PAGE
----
Sunday, September 30, 2012

Media Moment, "Family Feud " Racisim " Who's side ?"

In the video we see an example of stereotype of race and gender.  I noticed this clip of the show Family Feud  because it was so offensive and I was stunned after watching it.    Firstly, as opposed to advertisements where we see representations of people this is an actual clip of something that took place naturally.  The black girl faked a handshake when givnig the white woman a handshake.  This alone shows that she is childlike and has no ettiquette even when on national television.  When Steve Harvey explains to the white women that she's 17 and that "they play like that", the black girl responds to Harvey, "you supposed to be on my side".  This is where I sensed something wrong.  The black girl felt thast Steve Harvey should have sided with her because they both share the same race.  In a serious tone he  lists the responsiblities that he has as a man in his  family.  We now adhere to the stereotype that the man is the provider.   What came to mind are the stereotypes that have been previously diccussed about Black people in society, also briefly in class.  Black people being portrayed as childlike, uneducated, not classy, being unable to filter what they say, and as having little to no ettiquette.  Personally I was ashamed being that I am a young black female just as contestant, Brianna.  Something as small as this for viewers can automatically set stereotypes in their minds about young black females.  Her actions reflect failure of her upbringings.  My question then becomes how can people like Brianna, who dont know any better, change their perspective on certain situations like this?  Or is it necessary for her to change her ways, is it acceptable?  What about the young black females who now have to prove otherwise because of certain experiences like these?  Should they prove or should society (white/ dominant) know to judge people by individuals and not by the cultural groups of which they may belong? 

Media Moment, Women in the Arab world

Due to recent events taking place in NY as well as the rest of the world, I found myself more and more concerned with the way Arabs are being presented in the media. Being that i am an Arab myself, I get extremely emotional whenever Arabs are in the media because they are always being depicted as "the bad guys".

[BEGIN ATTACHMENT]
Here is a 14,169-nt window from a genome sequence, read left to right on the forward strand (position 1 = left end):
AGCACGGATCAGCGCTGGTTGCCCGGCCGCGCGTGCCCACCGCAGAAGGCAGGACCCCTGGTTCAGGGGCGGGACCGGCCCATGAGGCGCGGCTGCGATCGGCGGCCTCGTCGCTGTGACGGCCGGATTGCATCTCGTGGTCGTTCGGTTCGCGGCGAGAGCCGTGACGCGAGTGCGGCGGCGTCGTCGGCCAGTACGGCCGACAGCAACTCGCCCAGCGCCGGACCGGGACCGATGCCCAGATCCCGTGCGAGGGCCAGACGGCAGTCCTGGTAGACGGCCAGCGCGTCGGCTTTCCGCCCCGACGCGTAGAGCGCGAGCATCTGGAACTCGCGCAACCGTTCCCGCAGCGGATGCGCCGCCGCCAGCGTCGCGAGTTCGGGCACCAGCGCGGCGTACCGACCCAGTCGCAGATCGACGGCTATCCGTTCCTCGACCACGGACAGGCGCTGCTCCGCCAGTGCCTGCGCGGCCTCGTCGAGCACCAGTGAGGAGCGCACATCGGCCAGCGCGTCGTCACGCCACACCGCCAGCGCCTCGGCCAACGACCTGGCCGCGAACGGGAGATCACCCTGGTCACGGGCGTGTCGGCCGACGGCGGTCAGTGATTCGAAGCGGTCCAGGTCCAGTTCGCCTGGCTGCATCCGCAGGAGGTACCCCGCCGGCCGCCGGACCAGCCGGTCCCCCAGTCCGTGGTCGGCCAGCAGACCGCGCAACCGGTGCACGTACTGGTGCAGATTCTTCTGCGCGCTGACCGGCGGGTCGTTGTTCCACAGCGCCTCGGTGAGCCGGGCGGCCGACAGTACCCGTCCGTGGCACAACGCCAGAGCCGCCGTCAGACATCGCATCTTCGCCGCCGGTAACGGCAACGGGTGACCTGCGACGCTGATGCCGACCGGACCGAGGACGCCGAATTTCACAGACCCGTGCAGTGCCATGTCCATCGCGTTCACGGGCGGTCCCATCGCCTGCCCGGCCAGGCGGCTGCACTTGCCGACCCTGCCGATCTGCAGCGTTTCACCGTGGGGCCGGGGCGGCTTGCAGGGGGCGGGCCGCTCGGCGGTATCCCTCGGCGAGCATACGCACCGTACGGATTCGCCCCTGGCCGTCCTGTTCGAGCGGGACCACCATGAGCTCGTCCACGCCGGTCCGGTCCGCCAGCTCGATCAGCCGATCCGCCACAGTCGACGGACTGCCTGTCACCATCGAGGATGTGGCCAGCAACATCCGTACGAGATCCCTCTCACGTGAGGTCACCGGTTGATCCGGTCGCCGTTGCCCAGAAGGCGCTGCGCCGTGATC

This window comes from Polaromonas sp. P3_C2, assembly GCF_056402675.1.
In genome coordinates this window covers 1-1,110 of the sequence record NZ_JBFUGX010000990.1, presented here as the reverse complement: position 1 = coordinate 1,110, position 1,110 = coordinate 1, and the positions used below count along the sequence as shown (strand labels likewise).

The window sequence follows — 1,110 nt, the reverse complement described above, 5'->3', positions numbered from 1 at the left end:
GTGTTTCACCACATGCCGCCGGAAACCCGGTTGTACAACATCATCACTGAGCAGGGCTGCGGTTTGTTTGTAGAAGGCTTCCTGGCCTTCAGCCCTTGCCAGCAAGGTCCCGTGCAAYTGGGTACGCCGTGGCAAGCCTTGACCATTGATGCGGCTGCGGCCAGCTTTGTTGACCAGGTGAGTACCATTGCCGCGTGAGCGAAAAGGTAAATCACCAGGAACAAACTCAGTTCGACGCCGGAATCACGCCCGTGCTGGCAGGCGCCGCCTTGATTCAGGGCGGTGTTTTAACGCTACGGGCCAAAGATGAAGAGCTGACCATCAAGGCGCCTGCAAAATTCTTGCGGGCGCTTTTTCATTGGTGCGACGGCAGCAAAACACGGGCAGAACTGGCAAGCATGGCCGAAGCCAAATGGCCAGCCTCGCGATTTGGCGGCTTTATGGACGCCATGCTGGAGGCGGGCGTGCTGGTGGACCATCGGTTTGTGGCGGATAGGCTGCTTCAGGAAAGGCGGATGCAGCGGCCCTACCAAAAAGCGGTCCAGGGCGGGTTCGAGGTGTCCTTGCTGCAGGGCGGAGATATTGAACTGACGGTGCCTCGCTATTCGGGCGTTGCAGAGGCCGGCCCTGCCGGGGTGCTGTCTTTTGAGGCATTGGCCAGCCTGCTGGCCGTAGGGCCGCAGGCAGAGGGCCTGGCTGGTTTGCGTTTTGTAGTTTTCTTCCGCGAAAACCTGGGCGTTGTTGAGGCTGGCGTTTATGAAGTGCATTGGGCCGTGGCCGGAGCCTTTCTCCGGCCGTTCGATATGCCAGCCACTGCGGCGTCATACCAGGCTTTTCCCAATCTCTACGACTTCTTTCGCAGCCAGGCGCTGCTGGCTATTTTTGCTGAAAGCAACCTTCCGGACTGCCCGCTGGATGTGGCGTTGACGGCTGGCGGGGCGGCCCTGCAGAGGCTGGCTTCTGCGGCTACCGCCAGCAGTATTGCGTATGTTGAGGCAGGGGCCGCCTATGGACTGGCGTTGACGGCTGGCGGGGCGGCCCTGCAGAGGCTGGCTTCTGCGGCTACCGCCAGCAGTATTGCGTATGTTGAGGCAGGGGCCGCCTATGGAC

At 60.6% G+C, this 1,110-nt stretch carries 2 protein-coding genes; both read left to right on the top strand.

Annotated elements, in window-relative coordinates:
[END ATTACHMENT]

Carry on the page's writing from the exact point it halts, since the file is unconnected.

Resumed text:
I know that we will be talking about Arab women in the media later on in the semester, but I came across this documentary that i found extremely interesting about Arabs in films and didn't want to forget to post it later. Some of the things Dr. Shaheen speaks about are things that never even crossed my mind but really got me thinking. He speaks a little bit about Arab women at around 12 minutes, but I highly recommend that anyone who has the time watch the whole thing.

When we get to the Arab section in the syllabus, I'll post more about some of the incredible things Arab women have done ( Including a woman who has invented machined to detect and slow down cancer, AIDS, and liver disease)

As of this moment I don't want to ask the class any questions since we still have a while before we get to that part of the syllabus, but please let me know if anyone has seen the documentary or is just interested in discussing the Arab world, I'd be more than happy to answer any questions :)

Alya Fetyani

Tuesday, September 25, 2012

Media Moment, "Burger King Breakfast March Commercial"

This is a commercial for Burger King that I remember seeing on television a few years ago. I wanted to share it because of how the women are portrayed. There are only three women in the commercial and they play the stereotypical role of the “housewife,” the “working woman,” and the “sexy girl next door.” Two out of the three women do not seem interested in a meal at Burger King whatsoever, which signifies that consuming meat and beef in particular is a masculine activity which women have no business in partaking. The only women who is eating the breakfast sandwich is depicted as wearing the “pants” and a work-related uniform.The three women are all passive and used as props in the men’s eager quest to the restaurant. The first women has a briefcase thrust upon her. The woman holding the garden hose and sipping on her drink connotes a sexual thirst, which causes all the men to stumble along the way as they sing “yummy, yummy tummy tummy.”